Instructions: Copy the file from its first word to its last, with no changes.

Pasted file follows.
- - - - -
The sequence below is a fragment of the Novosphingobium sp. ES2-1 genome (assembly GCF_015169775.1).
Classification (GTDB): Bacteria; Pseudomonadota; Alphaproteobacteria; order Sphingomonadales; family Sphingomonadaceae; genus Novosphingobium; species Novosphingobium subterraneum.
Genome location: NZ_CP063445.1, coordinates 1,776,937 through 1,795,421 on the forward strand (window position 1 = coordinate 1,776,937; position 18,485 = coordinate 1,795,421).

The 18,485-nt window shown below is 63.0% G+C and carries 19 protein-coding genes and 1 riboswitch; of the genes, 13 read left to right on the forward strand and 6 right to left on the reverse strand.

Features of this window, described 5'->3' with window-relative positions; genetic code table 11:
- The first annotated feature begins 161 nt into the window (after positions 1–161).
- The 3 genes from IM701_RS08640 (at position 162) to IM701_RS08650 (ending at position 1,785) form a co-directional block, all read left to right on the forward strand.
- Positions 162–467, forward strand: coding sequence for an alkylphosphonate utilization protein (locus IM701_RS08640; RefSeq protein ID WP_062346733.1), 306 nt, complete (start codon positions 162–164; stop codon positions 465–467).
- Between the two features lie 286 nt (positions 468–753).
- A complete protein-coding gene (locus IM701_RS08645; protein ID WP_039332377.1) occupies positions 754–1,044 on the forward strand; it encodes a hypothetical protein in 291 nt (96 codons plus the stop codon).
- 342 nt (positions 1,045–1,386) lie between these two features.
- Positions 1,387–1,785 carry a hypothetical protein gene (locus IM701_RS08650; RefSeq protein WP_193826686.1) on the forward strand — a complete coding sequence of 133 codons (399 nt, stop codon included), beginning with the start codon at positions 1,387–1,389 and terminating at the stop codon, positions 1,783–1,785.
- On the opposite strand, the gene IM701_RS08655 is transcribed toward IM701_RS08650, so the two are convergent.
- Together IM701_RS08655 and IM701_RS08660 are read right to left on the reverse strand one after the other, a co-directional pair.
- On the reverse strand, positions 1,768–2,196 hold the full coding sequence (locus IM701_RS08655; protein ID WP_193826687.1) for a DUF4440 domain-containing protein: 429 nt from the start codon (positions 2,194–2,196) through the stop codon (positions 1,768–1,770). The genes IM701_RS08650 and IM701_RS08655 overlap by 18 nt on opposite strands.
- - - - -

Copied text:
The sequence below is a fragment of the Novosphingobium sp. ES2-1 genome (assembly GCF_015169775.1).
Classification (GTDB): Bacteria; Pseudomonadota; Alphaproteobacteria; order Sphingomonadales; family Sphingomonadaceae; genus Novosphingobium; species Novosphingobium subterraneum.
Genome location: NZ_CP063445.1, coordinates 1,776,937 through 1,795,421 on the forward strand (window position 1 = coordinate 1,776,937; position 18,485 = coordinate 1,795,421).

The 18,485-nt window shown below is 63.0% G+C and carries 19 protein-coding genes and 1 riboswitch; of the genes, 13 read left to right on the forward strand and 6 right to left on the reverse strand.

Features of this window, described 5'->3' with window-relative positions; genetic code table 11:
- The first annotated feature begins 161 nt into the window (after positions 1–161).
- The 3 genes from IM701_RS08640 (at position 162) to IM701_RS08650 (ending at position 1,785) form a co-directional block, all read left to right on the forward strand.
- Positions 162–467, forward strand: coding sequence for an alkylphosphonate utilization protein (locus IM701_RS08640; RefSeq protein ID WP_062346733.1), 306 nt, complete (start codon positions 162–164; stop codon positions 465–467).
- Between the two features lie 286 nt (positions 468–753).
- A complete protein-coding gene (locus IM701_RS08645; protein ID WP_039332377.1) occupies positions 754–1,044 on the forward strand; it encodes a hypothetical protein in 291 nt (96 codons plus the stop codon).
- 342 nt (positions 1,045–1,386) lie between these two features.
- Positions 1,387–1,785 carry a hypothetical protein gene (locus IM701_RS08650; RefSeq protein WP_193826686.1) on the forward strand — a complete coding sequence of 133 codons (399 nt, stop codon included), beginning with the start codon at positions 1,387–1,389 and terminating at the stop codon, positions 1,783–1,785.
- On the opposite strand, the gene IM701_RS08655 is transcribed toward IM701_RS08650, so the two are convergent.
- Together IM701_RS08655 and IM701_RS08660 are read right to left on the reverse strand one after the other, a co-directional pair.
- On the reverse strand, positions 1,768–2,196 hold the full coding sequence (locus IM701_RS08655; protein ID WP_193826687.1) for a DUF4440 domain-containing protein: 429 nt from the start codon (positions 2,194–2,196) through the stop codon (positions 1,768–1,770). The genes IM701_RS08650 and IM701_RS08655 overlap by 18 nt on opposite strands.